While economic recovery indicators like a declining unemployment rate are often celebrated, they don’t show the whole picture.
For many long-term unemployed, finding a job becomes a bleaker prospect the longer they’re out of work. A September 2014 report from the Brookings Institution found that people who are long-term unemployed (defined as being without a job for six months or more), have a 20% to 40% lower probability of being employed one to two years in the future.
But as the economy adds more jobs, that means more opportunities for employment. If you’ve been out of the office for more than six months, you should make some tweaks to your resume to increase your chances.
Instead of trying to hide a big gap on your resume, explain it, says veteran human resources director Daniel Quillen, author of The Perfect Resume. Either in your resume or on your cover letter, address the fact that you’ve had a large employment gap and give it some context. This is especially helpful if you left the workforce to care for children or if you were part of a large layoff.
“That’s important because it helps me understand that he or she wasn’t laid off for performance. If they were just in the wrong place at the wrong time, or they were one of the last ones in, so they were the first ones out, that knowledge helps me erase that gap as an issue,” Quillen says.
If you’ve been out of work for a while, create a small business, suggests management consultant John Paul Engel, founder of Knowledge Capital Consulting. Determine which of your skills and expertise are salable to others and market yourself for hire. You may do consulting or sales work as an independent contractor, for example.
“You have to be truthful about the work you’re doing, but this can help bridge a gap and bring in some income,” he says.
Traditional resume formats that present your experience based on the chronological order of your jobs can shine a white-hot spotlight on the gaps. Quillen suggests a hybrid resume that ditches clunky objective statements and, instead, includes an upfront summary of the job you’re seeking with some bullet points that highlight key strengths and accomplishments.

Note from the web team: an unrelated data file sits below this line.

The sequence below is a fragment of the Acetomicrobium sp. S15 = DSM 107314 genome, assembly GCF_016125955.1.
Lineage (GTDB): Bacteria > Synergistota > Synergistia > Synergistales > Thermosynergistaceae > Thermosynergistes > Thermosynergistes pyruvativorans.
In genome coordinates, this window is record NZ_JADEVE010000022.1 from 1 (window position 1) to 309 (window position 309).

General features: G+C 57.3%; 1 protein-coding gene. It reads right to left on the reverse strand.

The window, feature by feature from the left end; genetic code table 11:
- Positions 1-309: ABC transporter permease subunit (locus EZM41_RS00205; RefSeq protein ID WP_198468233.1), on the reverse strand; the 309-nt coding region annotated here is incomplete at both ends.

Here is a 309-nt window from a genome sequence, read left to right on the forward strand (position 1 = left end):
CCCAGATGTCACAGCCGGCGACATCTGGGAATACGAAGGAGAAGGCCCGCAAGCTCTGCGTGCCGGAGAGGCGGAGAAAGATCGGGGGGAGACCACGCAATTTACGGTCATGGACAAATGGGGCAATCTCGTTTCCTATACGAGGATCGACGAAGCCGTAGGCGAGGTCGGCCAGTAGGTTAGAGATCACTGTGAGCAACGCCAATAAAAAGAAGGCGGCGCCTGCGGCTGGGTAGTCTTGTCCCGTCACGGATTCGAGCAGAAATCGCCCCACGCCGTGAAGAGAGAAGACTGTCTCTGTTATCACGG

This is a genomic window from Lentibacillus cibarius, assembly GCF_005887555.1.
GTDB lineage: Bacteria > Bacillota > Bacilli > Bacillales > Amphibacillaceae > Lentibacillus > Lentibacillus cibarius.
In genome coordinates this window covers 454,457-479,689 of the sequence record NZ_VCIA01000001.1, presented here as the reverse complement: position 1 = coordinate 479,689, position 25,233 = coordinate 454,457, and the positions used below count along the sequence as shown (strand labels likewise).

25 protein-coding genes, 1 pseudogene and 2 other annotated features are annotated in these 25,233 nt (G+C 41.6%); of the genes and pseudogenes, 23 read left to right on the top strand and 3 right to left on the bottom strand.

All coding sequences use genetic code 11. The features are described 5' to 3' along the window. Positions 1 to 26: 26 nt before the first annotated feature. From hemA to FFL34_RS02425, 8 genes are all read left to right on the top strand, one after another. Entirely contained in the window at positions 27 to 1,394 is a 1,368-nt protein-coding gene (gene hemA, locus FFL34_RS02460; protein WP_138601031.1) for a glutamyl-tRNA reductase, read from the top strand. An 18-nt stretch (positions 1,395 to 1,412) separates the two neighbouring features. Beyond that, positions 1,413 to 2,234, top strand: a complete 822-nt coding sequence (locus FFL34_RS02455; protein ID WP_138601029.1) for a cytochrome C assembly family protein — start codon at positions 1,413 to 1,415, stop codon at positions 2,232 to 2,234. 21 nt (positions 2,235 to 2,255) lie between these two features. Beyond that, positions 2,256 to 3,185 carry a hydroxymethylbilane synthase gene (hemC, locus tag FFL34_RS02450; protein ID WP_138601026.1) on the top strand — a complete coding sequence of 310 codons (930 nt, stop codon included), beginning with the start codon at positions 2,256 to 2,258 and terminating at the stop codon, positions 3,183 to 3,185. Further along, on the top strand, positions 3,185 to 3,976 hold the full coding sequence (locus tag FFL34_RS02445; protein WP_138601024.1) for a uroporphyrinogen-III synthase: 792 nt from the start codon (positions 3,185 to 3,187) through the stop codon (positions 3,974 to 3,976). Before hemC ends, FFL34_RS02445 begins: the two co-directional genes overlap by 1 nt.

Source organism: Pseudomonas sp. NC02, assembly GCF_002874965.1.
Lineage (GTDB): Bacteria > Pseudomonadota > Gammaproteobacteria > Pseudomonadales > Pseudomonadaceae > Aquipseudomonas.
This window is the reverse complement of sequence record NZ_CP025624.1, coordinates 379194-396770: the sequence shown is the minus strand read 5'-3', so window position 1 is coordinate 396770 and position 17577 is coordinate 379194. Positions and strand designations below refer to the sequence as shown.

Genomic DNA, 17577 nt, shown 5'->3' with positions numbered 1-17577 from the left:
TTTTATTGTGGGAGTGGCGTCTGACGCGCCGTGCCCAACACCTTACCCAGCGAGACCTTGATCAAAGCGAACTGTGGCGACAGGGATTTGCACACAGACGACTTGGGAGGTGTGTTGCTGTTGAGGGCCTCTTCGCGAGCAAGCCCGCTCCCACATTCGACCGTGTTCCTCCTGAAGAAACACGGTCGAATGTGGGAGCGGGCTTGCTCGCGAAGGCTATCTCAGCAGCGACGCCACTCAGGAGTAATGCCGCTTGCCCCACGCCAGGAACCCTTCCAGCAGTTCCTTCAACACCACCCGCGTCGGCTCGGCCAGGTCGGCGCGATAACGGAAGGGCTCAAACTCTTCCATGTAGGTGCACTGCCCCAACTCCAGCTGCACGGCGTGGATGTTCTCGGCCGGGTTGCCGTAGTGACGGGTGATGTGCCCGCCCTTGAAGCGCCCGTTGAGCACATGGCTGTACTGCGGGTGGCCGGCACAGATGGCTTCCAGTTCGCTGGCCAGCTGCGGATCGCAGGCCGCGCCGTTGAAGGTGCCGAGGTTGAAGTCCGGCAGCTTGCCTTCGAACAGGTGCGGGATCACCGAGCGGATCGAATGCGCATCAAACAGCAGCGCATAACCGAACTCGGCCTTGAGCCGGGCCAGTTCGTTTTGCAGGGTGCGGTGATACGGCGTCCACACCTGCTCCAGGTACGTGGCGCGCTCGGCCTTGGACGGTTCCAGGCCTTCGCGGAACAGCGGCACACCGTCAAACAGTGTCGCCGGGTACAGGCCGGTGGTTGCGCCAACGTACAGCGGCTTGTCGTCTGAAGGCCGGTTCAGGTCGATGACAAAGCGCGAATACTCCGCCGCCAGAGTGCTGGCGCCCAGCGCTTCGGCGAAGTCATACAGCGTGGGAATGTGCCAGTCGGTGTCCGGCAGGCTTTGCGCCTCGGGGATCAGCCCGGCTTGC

“You might have nine or 10 bullet points that really summarize who you are and what your strengths are–I’m an HR professional and looking to do X, Y, and Z, and here are my strengths–so that it takes up about the top third of the resume, then the rest is chronological,” he suggests.
Engel says you should scour your resume for opportunities to “eliminate the risk of hiring you.” Each segment of your resume should focus on the results you’ve achieved for your employer. Too many resumes focus on tasks, he says. To stand out, focus on the results you generated.
List contract, temporary or even volunteer work to show that you’ve remained active in a work environment. Also, use your time off to improve your skills, learn new technology, or get an industry certification and document it on your resume–even if your effort is still a work-in-progress, suggests career coach and resume writer Cheryl E. Palmer.
“Certifications have become very common in many fields. Being able to show that you have recent training in your field can definitely be a plus. It demonstrates that you are staying current,” Palmer says.
Gone are the days of one-size-fits-all resumes. Customizing your resume is as easy as highlighting sections and changing them, but few people create tailored resumes for the jobs they’re pursuing, he says. If you’re going after a job in sales, think about that company and that specific job and highlight areas of your past experience that are most relevant, maybe reordering bullet points or skills presentation to make you the most perfect candidate you can be, he says. A caveat: Multiple versions and making changes means you need to relentlessly proofread your resume. Grammatical errors and typos can get you nixed pretty quickly, Quillen adds.
Once you have a good resume, send it to everyone you know who might be in a position to pass it along, Quillen says. You might think that everyone knows what you do or that you’re out of work, but that’s often not the case or they may not think of referring you, he adds. Later, if a contact uncovers a lead, you can send an updated, customized resume. But get the word out by distributing your resume. You never know from where a great job lead can come, Quillen says.